Trooper who killed a grandmother in a 90-mph collision goes free after fellow officer who gave him citations MISSES trialThe Daily Mail
Feb. 18, 2013
'These People Are Waging War On Us!' Tommy Robinson Schools Reporter At Scene Of London Terror Attack
Anti-Trump Jewish Man Arrested For Spray-Painting Swastikas On Own Home
Erdogan Threatens Europeans: You 'Will Not Walk Safely On The Streets'
Transgender 'Woman' Wins Weightlifting Title, Breaks Records
Rand Paul: 'Somebody Was Spying On The Trump Campaign,' Flynn 'Lost His Job' Because Of It
An on-duty Florida Highway Patrol trooper who killed a grandmother in a 90 mph collision has had his case dismissed after the officer who gave him the citations missed his trial.
A newly-released video of Detrick McClellan's court hearing shows how troopers in the court room laughed as a distracted judge dismissed the case, before they shook the officer's hand.
The video has contributed to the firing of a commander and an investigation is now underway to determine if seven troopers at the hearing acted inappropriately.
'If the FHP allows it to stand, what they're saying is the law does not apply to us, even if we kill people,' Dennis Kenney, from the John Jay College of Criminal Justice, told the Sun Sentinel.
On February 10, 2012, McClellan, 34, was responding to a call about someone throwing rocks from an overpass as he drove through Gadsden County.
As he drove to the scene without his emergency lights on, he reached speeds of more than 100mph and lost control as he travelled around a bend, where the recommended speed was just 35 mph.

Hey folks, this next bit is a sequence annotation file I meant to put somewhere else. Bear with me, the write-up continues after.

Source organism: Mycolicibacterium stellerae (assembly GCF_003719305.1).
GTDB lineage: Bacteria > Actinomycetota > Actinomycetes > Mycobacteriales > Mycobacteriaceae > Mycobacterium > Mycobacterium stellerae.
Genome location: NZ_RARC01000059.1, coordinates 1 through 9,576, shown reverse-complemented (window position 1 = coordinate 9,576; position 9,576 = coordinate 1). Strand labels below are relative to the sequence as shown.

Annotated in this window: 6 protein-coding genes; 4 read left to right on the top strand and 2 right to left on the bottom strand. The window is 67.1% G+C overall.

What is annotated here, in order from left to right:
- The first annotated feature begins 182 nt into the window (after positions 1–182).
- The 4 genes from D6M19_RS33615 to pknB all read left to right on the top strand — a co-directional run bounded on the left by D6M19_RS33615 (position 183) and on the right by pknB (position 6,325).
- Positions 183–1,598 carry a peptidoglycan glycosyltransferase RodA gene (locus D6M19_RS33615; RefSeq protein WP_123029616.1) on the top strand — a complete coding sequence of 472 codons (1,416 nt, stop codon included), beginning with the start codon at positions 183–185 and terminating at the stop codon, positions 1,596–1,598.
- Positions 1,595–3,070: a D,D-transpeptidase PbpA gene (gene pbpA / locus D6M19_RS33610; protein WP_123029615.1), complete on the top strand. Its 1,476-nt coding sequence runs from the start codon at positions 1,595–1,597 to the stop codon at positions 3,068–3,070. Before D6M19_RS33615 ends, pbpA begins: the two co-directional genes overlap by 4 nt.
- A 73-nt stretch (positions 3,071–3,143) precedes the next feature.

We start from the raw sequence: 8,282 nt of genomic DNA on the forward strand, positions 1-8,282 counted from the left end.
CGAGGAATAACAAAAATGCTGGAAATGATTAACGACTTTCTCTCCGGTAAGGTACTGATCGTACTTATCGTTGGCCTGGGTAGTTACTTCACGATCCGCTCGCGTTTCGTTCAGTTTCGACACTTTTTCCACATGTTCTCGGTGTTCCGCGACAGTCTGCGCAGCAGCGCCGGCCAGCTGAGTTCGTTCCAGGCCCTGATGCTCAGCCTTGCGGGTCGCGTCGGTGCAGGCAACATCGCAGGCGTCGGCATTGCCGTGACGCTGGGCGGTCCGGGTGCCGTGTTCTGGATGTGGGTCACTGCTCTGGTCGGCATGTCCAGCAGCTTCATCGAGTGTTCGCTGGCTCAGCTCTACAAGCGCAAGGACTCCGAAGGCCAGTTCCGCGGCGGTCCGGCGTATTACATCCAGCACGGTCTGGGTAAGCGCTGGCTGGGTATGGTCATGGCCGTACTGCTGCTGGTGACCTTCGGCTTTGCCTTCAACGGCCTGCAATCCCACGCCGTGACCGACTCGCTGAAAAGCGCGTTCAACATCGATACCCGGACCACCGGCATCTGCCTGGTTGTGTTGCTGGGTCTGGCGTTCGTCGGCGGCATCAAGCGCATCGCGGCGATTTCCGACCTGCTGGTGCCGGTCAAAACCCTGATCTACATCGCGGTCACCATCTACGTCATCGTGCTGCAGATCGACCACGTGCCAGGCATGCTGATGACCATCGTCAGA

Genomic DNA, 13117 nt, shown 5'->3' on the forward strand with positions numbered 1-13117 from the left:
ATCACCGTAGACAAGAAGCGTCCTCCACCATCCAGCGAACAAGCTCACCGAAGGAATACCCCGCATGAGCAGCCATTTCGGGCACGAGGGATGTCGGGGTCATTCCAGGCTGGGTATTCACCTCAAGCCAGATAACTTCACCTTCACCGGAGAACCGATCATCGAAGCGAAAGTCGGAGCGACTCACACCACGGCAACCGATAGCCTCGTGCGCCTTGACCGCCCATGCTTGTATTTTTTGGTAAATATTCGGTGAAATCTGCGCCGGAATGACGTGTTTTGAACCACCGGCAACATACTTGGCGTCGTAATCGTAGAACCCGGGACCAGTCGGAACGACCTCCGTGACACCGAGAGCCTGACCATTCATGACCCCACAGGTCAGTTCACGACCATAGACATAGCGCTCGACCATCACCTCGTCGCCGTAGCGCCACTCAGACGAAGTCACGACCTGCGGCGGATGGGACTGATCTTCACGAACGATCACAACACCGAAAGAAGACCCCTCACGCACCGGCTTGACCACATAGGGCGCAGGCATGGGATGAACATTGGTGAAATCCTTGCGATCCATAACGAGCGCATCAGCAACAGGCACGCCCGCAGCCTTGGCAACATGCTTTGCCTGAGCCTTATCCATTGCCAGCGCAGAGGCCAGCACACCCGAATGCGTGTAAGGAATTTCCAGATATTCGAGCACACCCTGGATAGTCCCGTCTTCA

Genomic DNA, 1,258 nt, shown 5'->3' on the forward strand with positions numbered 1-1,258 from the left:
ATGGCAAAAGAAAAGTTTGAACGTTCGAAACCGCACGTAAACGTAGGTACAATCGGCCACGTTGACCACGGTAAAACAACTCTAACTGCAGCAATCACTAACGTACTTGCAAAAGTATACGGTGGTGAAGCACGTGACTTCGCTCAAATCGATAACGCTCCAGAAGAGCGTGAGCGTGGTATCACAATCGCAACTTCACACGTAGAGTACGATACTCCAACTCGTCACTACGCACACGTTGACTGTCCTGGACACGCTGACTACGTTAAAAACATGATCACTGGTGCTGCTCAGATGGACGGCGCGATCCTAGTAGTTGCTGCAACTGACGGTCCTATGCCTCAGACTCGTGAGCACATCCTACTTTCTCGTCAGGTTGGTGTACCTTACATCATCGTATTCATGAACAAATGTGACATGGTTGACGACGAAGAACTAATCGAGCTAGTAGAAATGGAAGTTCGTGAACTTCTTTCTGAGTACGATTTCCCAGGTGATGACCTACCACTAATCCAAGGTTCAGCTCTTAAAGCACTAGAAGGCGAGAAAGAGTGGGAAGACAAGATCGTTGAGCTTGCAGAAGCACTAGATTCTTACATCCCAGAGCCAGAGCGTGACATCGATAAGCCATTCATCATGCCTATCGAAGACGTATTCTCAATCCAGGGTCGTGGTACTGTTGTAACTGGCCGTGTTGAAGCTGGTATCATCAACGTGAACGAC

He smashed into Michelle Campbell's vehicle, throwing her 12-year-old granddaughter through the windshield and injuring her niece. Ms Campbell, 51, died hours later.
FHP Cpl. C. Brooks Yarborough investigated the crash and found McClellan at fault. He was fired and cited with three traffic violations, careless driving, speeding, and failure to use his emergency lights.
But prosecutors refused to file criminal charges, finding that McClellan's driving was not equivalent to vehicular homicide.
'He responded to [the call] rapidly because that's a dangerous thing, rocks hitting cars,' Willie Meggs, state attorney, told the Sentinel. 'We made the conclusion that there was a life lost, but he was trying to save a life.'
[...]When the lawyer asked Cross if he would agree to dismiss the citations, he said: 'Why not? I'm easy to please,' as laughter echoed throughout the courtroom.
The judge, who admitted she had been distracted by paperwork, said: 'So y'all want it dismissed? There's no objection? C'mon, y'all Candid Cameraing me?'
The lawyer, Stephen Webster, added: 'If the agency felt this strongly about these citations, they certainly would have someone here.'
Within two minutes of the start of the hearing, the judge said: 'Hearing no objection, or no one's here, I will go on and dismiss the citations.'
Despite being responsible for the death of a woman, McClellan walked out with no consequences, and even shook hands with fellow troopers as he left the room.
The victim's family said they are shocked by the outcome of the trial, and had not even been told it was going ahead.
'It was appalling and it hurt because I feel like they were cheering, rooting him on, for a death he caused,' her daughter, Annekquah Knight, said. 'They knew he was wrong. I think it's just because he was a trooper, and they look out for each other.'